Dendritic crystallites with a cell spacing of 50 microns thus solidify in this very thin top layer and these crystallites, together with other crystallites present already in the material flowing into the mold from the hearth sink downwardly toward the top of the solid portion of the ingot. The result is the formation of a zone or layer 41 which is essentially thixotropic in character comprised of more or less fully solidified material with the solid fraction in the zone being above about 50% and probably closer to 60%. This zone, consisting of randomly oriented crystallites of about 500 micron cross-sectional size and about 50 micron cell spacing is sufficiently viscous that no further liquid migration can occur within it.

Final solidification of this thixotropic zone 41 occurs as a result of heat conduction outwardly to the sidewalls of the mold and downwardly through the solidified portion 19 of the ingot to the relatively colder environment surrounding the ingot. Grain growth as a result of such slower cooling rate will occur, resulting in some macroscopic segregation. However, such macroscopic segregation is minimized due to the thixotropic nature of the region in which solidification takes place. Freckling is also minimized or eliminated for the same reason. Any remaining macroscopic segregation is readily eliminated through further working and annealing of the ingot.

This unusual condition of the ingot, namely relatively large grain structure and a finely divided microstructure, is characteristic of ingots produced in accordance with the invention. Such structure results from the fact that finely divided microstructures form when slow solidification occurs only when the liquid that is still present is essentially isolated in very small volumes by the finely divided solidified particles. Segregation can occur only on a very small scale (see Flemings, supra).

Referring now to FIG. 2, a typical macrostructure ingot cross-section is shown, representing, at nearly full scale, a portion of the ingot of the invention. It may be seen that some regions of the ingot are essentially elongated columnar grain structure whereas other regions are finely and more randomly divided grain structure. The overall grain size is in excess of about one millimeter and is typically two to four millimeters. In the case of a substantially cylindrical ingot, typical macrostructure may comprise an outer annular portion wherein the average grain diameter is less than about one millimeter (due to rapid heat loss to the side wall of the mold), and a central portion extending coaxial to the outer annular portion wherein the average grain diameter is between about two and ten millimeters (due to slower cooling rate).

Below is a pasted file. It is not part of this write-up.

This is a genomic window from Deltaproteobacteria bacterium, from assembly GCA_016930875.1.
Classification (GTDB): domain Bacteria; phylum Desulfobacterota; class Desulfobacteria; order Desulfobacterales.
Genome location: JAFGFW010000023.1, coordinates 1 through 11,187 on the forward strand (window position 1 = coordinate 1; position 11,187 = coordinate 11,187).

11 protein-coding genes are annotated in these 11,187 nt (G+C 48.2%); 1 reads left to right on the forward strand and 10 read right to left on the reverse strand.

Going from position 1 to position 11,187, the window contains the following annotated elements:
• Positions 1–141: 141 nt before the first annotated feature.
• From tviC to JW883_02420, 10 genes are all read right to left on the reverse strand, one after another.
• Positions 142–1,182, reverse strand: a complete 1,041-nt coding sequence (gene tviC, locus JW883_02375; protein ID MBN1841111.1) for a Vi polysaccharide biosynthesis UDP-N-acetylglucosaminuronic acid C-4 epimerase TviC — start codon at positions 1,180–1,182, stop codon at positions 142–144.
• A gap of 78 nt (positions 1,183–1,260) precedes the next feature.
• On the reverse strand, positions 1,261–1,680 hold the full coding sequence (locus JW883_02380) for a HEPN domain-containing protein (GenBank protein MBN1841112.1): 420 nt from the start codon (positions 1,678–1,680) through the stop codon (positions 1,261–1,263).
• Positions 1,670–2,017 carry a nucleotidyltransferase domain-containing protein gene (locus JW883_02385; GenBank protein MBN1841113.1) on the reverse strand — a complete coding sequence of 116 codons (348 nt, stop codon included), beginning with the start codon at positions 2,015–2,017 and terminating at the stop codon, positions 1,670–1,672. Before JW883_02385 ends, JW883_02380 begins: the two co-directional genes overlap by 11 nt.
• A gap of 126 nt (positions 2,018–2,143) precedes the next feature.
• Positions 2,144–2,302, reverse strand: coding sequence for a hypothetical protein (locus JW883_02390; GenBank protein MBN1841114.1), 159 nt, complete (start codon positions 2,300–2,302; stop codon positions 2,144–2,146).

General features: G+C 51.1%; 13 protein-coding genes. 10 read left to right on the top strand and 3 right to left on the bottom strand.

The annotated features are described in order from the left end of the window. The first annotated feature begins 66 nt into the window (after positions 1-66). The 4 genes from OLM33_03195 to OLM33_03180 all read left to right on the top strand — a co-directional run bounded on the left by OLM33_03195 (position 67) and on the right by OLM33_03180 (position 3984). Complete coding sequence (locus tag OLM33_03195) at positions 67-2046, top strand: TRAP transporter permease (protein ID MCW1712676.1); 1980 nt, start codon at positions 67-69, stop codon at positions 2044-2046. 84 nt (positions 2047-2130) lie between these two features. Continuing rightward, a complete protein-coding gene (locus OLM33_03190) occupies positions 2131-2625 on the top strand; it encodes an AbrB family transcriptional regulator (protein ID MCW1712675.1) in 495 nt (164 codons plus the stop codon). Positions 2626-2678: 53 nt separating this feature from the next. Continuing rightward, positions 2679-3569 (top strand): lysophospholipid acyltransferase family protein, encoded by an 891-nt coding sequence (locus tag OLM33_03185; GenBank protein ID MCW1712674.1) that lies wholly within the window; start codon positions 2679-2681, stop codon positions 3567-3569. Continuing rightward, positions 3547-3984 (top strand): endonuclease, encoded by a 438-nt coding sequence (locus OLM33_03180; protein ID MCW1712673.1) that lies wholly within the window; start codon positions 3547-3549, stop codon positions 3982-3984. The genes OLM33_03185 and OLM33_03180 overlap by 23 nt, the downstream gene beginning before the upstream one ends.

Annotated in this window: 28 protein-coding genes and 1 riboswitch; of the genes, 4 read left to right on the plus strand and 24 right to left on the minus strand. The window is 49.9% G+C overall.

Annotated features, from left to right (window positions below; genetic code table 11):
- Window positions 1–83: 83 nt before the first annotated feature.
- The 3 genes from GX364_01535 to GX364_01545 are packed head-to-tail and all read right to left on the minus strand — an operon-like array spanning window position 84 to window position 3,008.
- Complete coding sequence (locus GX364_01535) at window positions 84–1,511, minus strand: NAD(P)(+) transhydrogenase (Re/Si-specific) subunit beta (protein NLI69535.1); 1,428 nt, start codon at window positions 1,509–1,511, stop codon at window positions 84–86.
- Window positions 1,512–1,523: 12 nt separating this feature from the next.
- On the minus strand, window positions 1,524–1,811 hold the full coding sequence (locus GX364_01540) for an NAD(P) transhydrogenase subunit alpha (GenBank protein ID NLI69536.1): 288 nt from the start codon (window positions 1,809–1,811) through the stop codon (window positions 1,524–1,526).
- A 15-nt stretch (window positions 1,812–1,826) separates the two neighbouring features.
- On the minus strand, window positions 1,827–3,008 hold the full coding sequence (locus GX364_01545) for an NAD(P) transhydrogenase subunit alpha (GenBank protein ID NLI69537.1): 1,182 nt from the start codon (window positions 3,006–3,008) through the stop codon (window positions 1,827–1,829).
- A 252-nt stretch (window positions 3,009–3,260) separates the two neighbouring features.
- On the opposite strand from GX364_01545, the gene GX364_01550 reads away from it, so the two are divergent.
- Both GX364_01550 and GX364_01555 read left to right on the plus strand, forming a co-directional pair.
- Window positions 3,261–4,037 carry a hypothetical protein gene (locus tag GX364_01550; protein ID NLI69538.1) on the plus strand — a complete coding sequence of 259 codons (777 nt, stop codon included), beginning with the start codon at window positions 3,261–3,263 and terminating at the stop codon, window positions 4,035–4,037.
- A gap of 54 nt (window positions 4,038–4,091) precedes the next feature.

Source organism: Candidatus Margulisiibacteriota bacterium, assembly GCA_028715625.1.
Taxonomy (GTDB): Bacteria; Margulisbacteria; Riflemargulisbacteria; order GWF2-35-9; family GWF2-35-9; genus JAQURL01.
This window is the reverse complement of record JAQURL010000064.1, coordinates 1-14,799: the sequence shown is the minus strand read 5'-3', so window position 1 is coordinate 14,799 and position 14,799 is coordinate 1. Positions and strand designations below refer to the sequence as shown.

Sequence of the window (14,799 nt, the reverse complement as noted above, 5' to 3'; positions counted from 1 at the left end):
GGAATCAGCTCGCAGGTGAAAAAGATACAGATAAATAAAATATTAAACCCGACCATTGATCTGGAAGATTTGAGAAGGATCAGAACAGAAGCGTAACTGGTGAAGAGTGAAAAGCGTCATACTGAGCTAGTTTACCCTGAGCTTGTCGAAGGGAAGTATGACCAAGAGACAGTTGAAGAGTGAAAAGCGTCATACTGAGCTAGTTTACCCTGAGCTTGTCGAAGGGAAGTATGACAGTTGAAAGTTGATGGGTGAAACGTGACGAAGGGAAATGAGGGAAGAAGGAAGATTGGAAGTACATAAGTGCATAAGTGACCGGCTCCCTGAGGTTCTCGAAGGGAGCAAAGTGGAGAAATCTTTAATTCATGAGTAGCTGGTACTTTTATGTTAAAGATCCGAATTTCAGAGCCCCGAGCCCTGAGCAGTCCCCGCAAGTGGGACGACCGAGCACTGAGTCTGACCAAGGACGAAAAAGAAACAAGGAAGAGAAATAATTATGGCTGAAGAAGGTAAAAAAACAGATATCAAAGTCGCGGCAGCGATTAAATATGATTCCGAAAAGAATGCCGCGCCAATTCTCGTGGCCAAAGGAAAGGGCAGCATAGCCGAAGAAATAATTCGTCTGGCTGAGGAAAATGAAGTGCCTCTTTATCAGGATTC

Referring now to FIG. 3, the illustration therein is a photomicrograph magnified fifty times of a cross-section of an ingot of the invention. In FIG. 3 it may be seen that the individual dendrites are essentially randomly oriented in many cases, although in some cases are more directionally oriented. The cell spacing is about 50 microns average with the consequent reduction in segregation as mentioned above.

The rate of withdrawal of the ingot preferably is between about 0.15 kilograms per hour per square centimeter and 0.90 kilograms per hour per square centimeter. The pouring rate, of course, would correspond to this casting rate. The ingot may be withdrawn continuously or may be withdarwn in a series of preselected increments. In the latter case, a certain variation in the macrostructure may be observed as a layering effect. The microstructure is essentially independent of this layering effect. The depth of the non-thixotropic molten alloy at the top of the ingot in the mold is preferably maintained between about one fourth the diameter of the ingot and three times the diameter of the ingot. Of course, the upper rate of withdrawal of the ingot will be limited to that which will prevent sidewall bulging or breakout in the withdrawn ingot.

The type of alloys to which the process of the invention is particularly applicable are those which have a liquidus-solidus temperature range between about 50 C. and 150 C., which have a melting point in excess of about 1,300 C., and which are reactive in the sense that they will readily react with gas or other solids and therefore are preferably processed in an evacuated environment and under skulled conditions. Typical alloys for which the invention is suitable include nickel or cobalt base alloys containing at least about 50% base material and between about 10% and 25% chromium.

The following examples are provided by way of illustration and are not meant to limit the scope of the invention:

EXAMPLE I

A one thousand pound eight inch diameter ingot of alloy ICO 718 was cast at one hundred pounds per hour in a two hundred fifty kilowatt electron beam cooled hearth furnace, following the method of the invention. The molten pool in the hearth was maintained at a depth of about five to ten millimeters and the depth of the non-thixotropic molten alloy at the top of the ingot was maintained at about one fourth the diameter of the ingot. The ingot was withdrawn from the mold continuously and electron beam heating of the upper surface of the molten alloy in the mold was provided only adjacent the mold walls. This left an area of about forty square inches at the top of the mold which was unheated.